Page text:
Don’t ask why or how, but last week, during a conversation, I was asked a question about ferrets. Not knowing that much about them, I decided to look into it.
What I discovered about the little furry animals was most interesting.
Although I know a few people who have had ferrets as pets, I didn’t realize they were the third most popular pet, behind only dogs and cats. They are popular, although often controversial. My wife and I had a pet Holland lop rabbit for nearly 10 years. I would have bet, if I were a gambling man, and based on conversations with a multitude of people who care for them, that rabbits were more popular than ferrets.
Ferrets have the size and shape of a zucchini, and are related to European polecats. They are not to be confused with skunks which are sometimes colloquially called polecats, but related more to wolverines, ermines, minks and weasels.
The ancient Greeks probably domesticated ferrets about 2,500 years ago to hunt vermin. The practice spread across Europe, especially with sailors who used ferrets on ships to control rats. Ferrets were introduced to America in the 1700s.
A 1490 painting by Leonardo da Vinci named Lady with an Ermine, actually shows her holding a ferret.
Ferrets are carnivores, meaning they eat only meat. According to the American Ferret Association, domesticated ferrets typically eat factory-made chow. A healthy diet for pet ferrets consist of 36 percent protein, 20 percent fats and is low in carbohydrates. A healthy ferret will sleep up to 18 hours a day.
Male ferrets are known as hobs and females are called jills. In the wild, hobs and jills mate around March and April. Following a gestation period of 35 – 45 days, a jill will give birth to one to six kits. Kits will stay with the mother for about a month and a half, leaving the mother as autumn approaches. They become sexually active at one year old. In captivity ferrets can live up to 12 years, but the actual life expectancy is 7-10 years.
Unlike dogs, ferrets have not yet been rigorously studied when it comes to social cognition. According to Hungarian researchers, their early history in service to man is obscure, but have probably been domesticated for more than 2,000 years through selective breeding. Like dogs, ferrets were originally bred for practical reasons like hunting. However, their role within human society has since shifted, as they are now predominantly pets.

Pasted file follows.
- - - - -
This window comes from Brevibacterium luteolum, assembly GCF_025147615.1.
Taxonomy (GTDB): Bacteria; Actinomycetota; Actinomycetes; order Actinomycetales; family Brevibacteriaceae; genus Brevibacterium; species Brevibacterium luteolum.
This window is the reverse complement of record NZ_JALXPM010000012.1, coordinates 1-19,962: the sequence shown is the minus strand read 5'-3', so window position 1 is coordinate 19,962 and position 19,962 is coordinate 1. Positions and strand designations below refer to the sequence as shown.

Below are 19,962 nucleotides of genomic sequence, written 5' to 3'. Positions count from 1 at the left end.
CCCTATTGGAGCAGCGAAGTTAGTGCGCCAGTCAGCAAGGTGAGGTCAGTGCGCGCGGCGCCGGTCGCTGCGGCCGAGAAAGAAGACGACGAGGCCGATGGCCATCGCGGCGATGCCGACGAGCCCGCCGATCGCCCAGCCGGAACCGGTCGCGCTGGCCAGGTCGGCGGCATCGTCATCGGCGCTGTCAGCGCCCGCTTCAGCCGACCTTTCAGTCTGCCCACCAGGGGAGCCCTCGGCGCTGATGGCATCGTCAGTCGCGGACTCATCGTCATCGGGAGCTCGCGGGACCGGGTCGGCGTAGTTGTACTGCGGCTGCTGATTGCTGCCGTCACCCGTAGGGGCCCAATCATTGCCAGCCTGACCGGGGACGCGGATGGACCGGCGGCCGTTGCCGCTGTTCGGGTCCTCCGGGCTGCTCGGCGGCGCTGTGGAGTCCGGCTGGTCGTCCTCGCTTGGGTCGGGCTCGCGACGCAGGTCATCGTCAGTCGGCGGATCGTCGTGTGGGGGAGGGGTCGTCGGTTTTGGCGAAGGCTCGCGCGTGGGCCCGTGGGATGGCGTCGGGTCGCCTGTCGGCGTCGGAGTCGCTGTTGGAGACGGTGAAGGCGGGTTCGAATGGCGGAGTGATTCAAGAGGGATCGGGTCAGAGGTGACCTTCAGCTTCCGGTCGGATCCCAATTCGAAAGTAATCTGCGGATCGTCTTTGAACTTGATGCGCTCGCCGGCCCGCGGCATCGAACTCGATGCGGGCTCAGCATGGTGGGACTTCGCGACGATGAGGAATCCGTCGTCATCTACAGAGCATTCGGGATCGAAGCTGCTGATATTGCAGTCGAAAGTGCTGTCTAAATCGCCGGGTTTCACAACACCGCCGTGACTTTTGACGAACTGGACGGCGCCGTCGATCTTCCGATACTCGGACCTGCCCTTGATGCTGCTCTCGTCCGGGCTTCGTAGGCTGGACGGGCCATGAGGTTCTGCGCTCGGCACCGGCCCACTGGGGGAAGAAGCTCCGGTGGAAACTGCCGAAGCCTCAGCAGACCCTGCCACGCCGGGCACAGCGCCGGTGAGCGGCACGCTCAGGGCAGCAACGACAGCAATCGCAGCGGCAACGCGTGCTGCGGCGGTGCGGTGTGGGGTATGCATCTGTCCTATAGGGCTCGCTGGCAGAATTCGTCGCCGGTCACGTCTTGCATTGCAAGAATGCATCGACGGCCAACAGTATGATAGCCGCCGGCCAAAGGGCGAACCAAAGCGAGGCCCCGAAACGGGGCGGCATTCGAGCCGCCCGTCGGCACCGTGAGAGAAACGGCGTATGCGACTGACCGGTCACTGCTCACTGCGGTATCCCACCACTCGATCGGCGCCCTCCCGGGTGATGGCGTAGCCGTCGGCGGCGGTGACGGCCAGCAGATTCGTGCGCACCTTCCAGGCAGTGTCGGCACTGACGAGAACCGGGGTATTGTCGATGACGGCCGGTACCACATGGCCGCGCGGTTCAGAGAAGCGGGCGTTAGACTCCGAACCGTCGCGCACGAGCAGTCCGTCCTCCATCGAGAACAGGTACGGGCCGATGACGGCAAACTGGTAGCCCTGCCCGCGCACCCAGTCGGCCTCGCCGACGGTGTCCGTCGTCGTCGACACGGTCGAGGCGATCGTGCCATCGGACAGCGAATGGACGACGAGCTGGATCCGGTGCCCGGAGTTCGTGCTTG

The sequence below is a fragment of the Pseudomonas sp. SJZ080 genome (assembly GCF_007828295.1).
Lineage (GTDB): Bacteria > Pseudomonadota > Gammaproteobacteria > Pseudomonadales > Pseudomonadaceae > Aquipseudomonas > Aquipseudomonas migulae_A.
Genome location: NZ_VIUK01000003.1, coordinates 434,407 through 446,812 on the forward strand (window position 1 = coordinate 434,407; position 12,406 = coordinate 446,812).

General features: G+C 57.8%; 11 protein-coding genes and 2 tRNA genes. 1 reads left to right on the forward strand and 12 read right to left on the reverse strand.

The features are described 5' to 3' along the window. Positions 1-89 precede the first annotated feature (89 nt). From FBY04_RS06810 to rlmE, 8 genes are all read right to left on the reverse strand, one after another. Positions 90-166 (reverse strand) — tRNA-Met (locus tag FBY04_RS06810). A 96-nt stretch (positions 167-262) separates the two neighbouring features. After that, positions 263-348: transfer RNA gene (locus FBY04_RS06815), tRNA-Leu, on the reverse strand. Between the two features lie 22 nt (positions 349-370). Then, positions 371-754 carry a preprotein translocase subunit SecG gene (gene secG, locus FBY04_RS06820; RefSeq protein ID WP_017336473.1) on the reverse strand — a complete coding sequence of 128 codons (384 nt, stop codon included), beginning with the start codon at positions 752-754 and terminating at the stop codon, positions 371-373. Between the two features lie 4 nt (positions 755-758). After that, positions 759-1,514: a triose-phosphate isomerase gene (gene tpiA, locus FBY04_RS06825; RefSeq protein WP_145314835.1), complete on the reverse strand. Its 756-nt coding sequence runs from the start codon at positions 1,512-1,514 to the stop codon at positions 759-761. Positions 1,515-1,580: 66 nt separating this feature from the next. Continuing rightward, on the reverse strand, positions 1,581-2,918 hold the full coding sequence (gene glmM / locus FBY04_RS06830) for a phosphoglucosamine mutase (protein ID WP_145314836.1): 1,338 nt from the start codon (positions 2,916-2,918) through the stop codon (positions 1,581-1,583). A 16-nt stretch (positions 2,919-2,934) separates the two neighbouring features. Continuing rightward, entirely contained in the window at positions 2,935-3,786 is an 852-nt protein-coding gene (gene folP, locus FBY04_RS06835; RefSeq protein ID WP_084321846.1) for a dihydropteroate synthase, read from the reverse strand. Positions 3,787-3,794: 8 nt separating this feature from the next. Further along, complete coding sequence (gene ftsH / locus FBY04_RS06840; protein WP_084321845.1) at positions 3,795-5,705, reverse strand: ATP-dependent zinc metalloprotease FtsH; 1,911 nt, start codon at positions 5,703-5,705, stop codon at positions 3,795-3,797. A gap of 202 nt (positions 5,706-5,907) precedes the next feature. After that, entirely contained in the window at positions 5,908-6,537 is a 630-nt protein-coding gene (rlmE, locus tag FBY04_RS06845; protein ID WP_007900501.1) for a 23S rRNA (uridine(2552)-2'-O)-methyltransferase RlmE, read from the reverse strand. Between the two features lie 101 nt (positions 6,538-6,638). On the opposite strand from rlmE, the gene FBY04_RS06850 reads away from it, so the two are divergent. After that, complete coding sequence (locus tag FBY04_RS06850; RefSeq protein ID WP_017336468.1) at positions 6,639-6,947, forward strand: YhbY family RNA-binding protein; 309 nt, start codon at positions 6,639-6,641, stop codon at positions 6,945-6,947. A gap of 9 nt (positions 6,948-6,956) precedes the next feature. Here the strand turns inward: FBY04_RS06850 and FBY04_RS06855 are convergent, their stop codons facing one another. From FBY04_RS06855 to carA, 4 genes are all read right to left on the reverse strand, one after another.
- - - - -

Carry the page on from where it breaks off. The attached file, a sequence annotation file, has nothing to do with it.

Most ferrets will live happily in social groups. A group of ferrets is commonly referred to as a “business.” They are territorial, like to burrow, and prefer to sleep in an enclosed area.
Ferrets can release their anal gland secretions when startled or scared, but the smell is much less potent than a skunk’s and dissipates rapidly. Most pet ferrets in the U.S. are sold de-scented (anal glands removed).
When excited, ferrets may perform a behavior commonly called the weasel war dance, characterized by a frenzied series of sideways hops, leaps and bumping into nearby objects. Despite its common name, this is not aggressive but is a joyful invitation to play. It is often accompanied by a soft clucking noise, commonly referred to as “dooking.” Conversely, when frightened, ferrets will make a hissing noise; when upset, they will make a soft ‘squeaking’ noise.
Although most domesticated ferrets were introduced by Europeans, there is only one that is native to North America. It is the black-footed ferret, and its existence is in trouble. The U.S. Fish and Wildlife Service is proposing to use unmanned aerial drones to rain peanut-butter laced pellets down on northeast Montana, where the ferrets reside. The pellets contain a vaccine against the plague, which is common in prairie dogs. Prairie dogs consist of 90 percent of the ferret’s diet. As Americans moved west, prairie dog eradication programs and agriculture and development removed much of the ferrets’ prey and habitat, and by 1987 only 18 of the ferrets remained.
It is listed as endangered by the International Union for Conservation of Nature (IUCN) because of its very small and restricted populations. The species declined throughout the 20th century, primarily as a result of decreases in prairie dog populations, which is their major food and shelter source, and sylvatic plague. They will also eat small mammals such as opossums, rabbits, hedgehogs and rodents, but prairie dogs are the fare of choice.
Wild ferrets were thought extinct until Lucille Hogg’s dog brought a dead black-footed ferret to her door in Meeteetse, Wyoming, in 1981. The remnant population of a few dozen ferrets lasted until the animals were considered extinct in the wild in 1987. However, a captive-breeding program launched by the United States Fish and Wildlife Service resulted in its reintroduction into eight western U.S. states, Canada, and Mexico from 1991 to 2009. Now, over 1,000 mature, wild-born individuals are in the wild across 18 populations, with five self-sustaining populations in South Dakota (two), Arizona, and Wyoming. It was first listed as “endangered” in 1982, then listed as “extinct in the wild” in 1996, before being downgraded back to “endangered” in 2008.
So, by feeding the prairie dogs with the vaccine they would stay healthy, which in turn would help the black-footed ferrets.
I guess domesticated ferrets don’t have it all that bad, kinda like dogs and cats.
Roland’s trivia question of the week:
What is the Super Bowl record of the Seattle Seahawks?